November 21, 2019

California provided 38.8 percent of statewide total public charging

California supports the development of electric
charging stations through the California Energy Commission’s Alternative and
Renewable Fuel and Vehicle Technology Program (ARFVTP), ARFVTP funds
have provided 38.8 percent of statewide total public charging sites and 37.9
percent of charging outlets 72.

As of April
2017 California has 29 Open-Retail HRSs and is expected to have 37 HRSs be open
by the end of 2017 71.
 Table 26
shows the number of HRSs in California through from 2013 to 2016.

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Table
26. Number of HRSs in
California from 2013 to 2016 71

Year

Number of HRSs

2013

9

2014

10

2015

12

2016

29

2017 (expected by
the end of the year)

37

As of June 2017, there are about 12,000 publicly
accessible charging ports at more than 3,600 charging stations in California 73.
As of April 2017, more than 1,600 FCVs had active registrations in California 71.
Table 27
shows the number of FCVS on-the-road in California through 2013-2016 71.

Table
27. Number of FCVs in
California (2013-2017)

Year

Number of FCVs

2013

125

2014

152

2015

179

2016

925

2017 (as of
April)

1600

 

As of May
2017, about 300,000 Zero-Emission Vehicles (ZEV) and PHEVs have been sold in
California 72.
Assuming the sales of BEVs and PHEVs have been zero before 2009, Table
28
shows the number of electric vehicles based on the number of new registrations
each year. The data used was from California Auto Outlooks covering fourth
quarter of 2013 74
and first quarter of 2017 75.

Table 28. Cumulative number of BEVs and PHEVs in California
(2009-2017) 74, 75

Year

Cumulative number of BEVs and PHEVs
 

2009

772      (100% BEV, 0% PHEV)

2010

1169    (92% BEV, 8% PHEV)

2011

8153    (78% BEV, 22% PHEV)

2012

29051  (43% BEV, 57% PHEV)

2013

71596   (48% BEV, 52% PHEV)

2014

131081 (49% BEV, 51% PHEV)

2015

193298 (51% BEV, 49% PHEV)

2016

268463 (52% BEV, 48% PHEV)

2017 (first quarter)

292733 (52% BEV, 48% PHEV)

 

Based on the projections, California expects to
have 13,400 and 37,400 FCVs on-the-road
in 2020 and 2023, respectively 71. Statewide Station Projections show 62
HRSs in California in 2020 71.
California targets a long-term goal of reaching 1.5 million ZEVs on roadways by
2025 72.

1      
Analysis and discussion

The structure
of the support for vehicle purchase and infrastructure development is
different. While in the case of purchase subsidy, the consumer stakeholder owns
the vehicle and the government just pays the subsidy, in case of charging
infrastructure and refueling stations, a model of public-private partnership is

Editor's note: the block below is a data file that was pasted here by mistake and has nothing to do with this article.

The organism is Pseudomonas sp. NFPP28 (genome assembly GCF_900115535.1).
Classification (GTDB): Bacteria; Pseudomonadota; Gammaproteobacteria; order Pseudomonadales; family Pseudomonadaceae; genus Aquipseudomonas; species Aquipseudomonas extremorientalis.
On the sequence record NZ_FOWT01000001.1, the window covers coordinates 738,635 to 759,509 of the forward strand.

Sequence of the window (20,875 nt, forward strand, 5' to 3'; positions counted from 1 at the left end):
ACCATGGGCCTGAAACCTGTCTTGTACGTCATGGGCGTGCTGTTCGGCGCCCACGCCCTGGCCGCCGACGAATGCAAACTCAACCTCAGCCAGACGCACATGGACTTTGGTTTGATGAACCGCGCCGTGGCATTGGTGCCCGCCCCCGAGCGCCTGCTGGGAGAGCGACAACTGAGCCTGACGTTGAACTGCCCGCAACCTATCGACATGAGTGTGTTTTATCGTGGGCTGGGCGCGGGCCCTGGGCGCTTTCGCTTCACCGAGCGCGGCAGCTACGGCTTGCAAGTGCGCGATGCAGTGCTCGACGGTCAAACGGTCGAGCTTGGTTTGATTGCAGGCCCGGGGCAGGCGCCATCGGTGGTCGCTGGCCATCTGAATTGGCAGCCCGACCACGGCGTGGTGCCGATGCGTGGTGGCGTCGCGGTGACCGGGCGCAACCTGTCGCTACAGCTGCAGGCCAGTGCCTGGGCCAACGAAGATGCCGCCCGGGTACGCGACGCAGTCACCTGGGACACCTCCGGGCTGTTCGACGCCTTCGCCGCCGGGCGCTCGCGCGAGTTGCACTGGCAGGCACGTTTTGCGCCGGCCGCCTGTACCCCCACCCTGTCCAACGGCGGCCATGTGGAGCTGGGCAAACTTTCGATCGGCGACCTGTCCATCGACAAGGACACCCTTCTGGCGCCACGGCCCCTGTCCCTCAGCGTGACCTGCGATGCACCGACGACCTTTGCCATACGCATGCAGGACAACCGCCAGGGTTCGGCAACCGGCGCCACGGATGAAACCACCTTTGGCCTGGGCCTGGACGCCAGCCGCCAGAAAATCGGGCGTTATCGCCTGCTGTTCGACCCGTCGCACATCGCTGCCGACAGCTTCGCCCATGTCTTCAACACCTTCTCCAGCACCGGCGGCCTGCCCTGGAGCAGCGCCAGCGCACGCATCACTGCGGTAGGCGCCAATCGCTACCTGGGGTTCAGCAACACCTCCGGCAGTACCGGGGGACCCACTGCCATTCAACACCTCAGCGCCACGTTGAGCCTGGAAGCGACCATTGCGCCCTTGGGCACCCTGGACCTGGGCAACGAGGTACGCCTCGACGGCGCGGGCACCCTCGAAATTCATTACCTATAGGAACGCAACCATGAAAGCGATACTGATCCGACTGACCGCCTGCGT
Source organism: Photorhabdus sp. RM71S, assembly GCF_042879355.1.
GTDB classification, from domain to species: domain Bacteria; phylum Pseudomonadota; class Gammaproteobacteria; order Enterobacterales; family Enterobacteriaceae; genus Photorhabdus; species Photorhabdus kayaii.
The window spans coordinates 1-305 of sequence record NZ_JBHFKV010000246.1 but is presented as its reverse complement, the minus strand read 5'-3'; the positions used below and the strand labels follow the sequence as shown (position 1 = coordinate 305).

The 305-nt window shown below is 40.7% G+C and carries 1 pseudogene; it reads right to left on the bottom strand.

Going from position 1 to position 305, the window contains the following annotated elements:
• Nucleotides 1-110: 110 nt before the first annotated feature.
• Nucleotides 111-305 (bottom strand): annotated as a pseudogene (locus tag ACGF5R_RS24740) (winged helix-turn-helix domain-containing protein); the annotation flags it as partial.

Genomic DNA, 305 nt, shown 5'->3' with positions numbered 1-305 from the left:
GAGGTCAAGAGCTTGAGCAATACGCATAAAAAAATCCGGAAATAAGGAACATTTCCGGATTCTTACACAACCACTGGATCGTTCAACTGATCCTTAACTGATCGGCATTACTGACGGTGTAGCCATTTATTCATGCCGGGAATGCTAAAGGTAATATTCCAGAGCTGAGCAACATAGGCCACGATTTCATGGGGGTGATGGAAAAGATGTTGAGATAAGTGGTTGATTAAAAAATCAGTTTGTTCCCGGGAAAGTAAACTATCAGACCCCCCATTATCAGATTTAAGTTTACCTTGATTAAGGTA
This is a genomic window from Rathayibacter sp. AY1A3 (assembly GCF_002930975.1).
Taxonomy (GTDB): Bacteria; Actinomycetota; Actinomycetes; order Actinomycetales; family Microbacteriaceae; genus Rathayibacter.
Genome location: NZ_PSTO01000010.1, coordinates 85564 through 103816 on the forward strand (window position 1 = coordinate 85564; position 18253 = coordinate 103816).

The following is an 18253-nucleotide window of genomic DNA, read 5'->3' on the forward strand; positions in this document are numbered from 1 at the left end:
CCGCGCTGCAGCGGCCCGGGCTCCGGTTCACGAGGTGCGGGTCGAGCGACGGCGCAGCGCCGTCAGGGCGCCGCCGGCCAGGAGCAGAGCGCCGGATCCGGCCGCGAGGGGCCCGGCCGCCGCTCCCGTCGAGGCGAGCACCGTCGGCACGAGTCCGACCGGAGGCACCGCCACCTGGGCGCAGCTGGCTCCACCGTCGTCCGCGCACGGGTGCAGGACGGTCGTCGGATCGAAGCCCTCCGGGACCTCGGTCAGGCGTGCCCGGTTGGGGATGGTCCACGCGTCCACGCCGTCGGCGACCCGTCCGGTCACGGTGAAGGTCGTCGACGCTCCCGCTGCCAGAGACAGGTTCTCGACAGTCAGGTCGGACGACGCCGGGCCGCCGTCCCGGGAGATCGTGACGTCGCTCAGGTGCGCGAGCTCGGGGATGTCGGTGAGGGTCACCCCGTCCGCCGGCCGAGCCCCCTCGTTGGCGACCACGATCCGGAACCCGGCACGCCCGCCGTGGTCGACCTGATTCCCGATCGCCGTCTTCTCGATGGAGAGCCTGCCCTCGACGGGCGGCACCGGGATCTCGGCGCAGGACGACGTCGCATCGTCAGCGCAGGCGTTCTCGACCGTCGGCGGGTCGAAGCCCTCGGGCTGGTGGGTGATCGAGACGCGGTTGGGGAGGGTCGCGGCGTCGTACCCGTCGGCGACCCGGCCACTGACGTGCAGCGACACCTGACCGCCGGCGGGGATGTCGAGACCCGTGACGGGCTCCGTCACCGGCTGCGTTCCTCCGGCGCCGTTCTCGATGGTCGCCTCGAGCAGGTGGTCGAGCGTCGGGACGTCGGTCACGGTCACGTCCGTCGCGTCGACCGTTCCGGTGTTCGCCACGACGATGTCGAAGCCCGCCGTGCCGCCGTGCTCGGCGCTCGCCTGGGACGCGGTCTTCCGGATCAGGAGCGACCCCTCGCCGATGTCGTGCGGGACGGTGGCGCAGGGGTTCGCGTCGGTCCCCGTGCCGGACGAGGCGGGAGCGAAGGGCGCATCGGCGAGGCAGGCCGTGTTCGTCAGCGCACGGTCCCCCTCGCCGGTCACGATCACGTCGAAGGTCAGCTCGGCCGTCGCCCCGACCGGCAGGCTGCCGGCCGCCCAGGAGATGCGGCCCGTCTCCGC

followed in many countries. Incentives for EVs purchase are of the direct
economic incentives and incentives for charging infrastructure is of direct
collaborative and direct economic incentives. Direct incentive means that the
subsidy is transferred to consumer in monetary value 12 and
collaborative incentive means the government plays a collaborative and
managerial role in developing infrastructure 13.

Although the
purchase subsidy for vehicles is usually the most noticeable form of
subsidizing EVs in each country or jurisdiction (a research in Norway showed
that for more than 80% of responders to a survey purchase tax and VAT are of
high importance 9),
it should also be noted that incentivizing charging infrastructure has a
significant effect on the large-scale deployment of electric vehicles. For
instance, Zubaryeva et al. 14
stated that availability of proper number of charging infrastructure has a
significant effect on widespread deployment of electric vehicles in Europe. Sierzchula et al 15 also stated that adding a charging
structure per 100,000 residents has twice the impact on the EV market share in
a country than $ 1,000 financial incentives for consumers.

Table 29  shows BEV, PHEV, and FCV stock in
countries/jurisdictions compared in this work. As it can be seen, in 2016/2017
the number of BEVs and PHEVs are considerably higher than the number of FCVs in
all countries/jurisdictions considered.         

Table
29. Comparison of number of
BEVs, PHEVs, and FCVs in different countries/jurisdictions

Country

BEV stock

PHEV stock

FCV stock

Japan

86,390 (2016)

64,860 (2016)

1800 (March 2017)

South Korea

10,770 (2016)

440 (2016)

100 (2016)

China

483,190 (2016)

165,580 (2016)

60 (March 2017)

Germany

40,920 (2016)

31,810 (2016)

477 (2017)

France

66,970 (2016)

17,030 (2016)

130 (November 2016)

United Kingdom

31,460 (2016)

54,960 (2016)

28 (Toyota Mirais sold until March 2017)

Norway

98,880 (2016)

34,380 (2016)

80 (October 2017)

Denmark

8100 (BEVs and PHEVs)

68 (September 2017)

Sweden

8030(2016)

21,290 (2016)

8 (May 2016)

California

139,600 (2016)

128,863 (2016)

1600 (April 2017)

Numerous
reasons contribute to the higher number of BEVs and PHEVs compared to FCVs. There are more models of BEVs and PHEVs available
for purchase. Governments have longer incentivized purchase of BEVs and PHEVs
compared to FCVs. BEVs and PHEVs have also generally lower prices compared to
FCVs. As there are more subsidies for BEV purchases all over the world compared
to FCVs, BEV manufacturers have bigger markets for mass production of their
vehicles. BEVs and PHEVs also have better consumer acceptability compared to
FCV because of the concerns about the hydrogen stored in a FCV. BEVs and PHEVs
also don’t need extensive refueling infrastructure at the first stages of
deployment like FCVs and BEV and PHEV owners can charge their vehicles at home.

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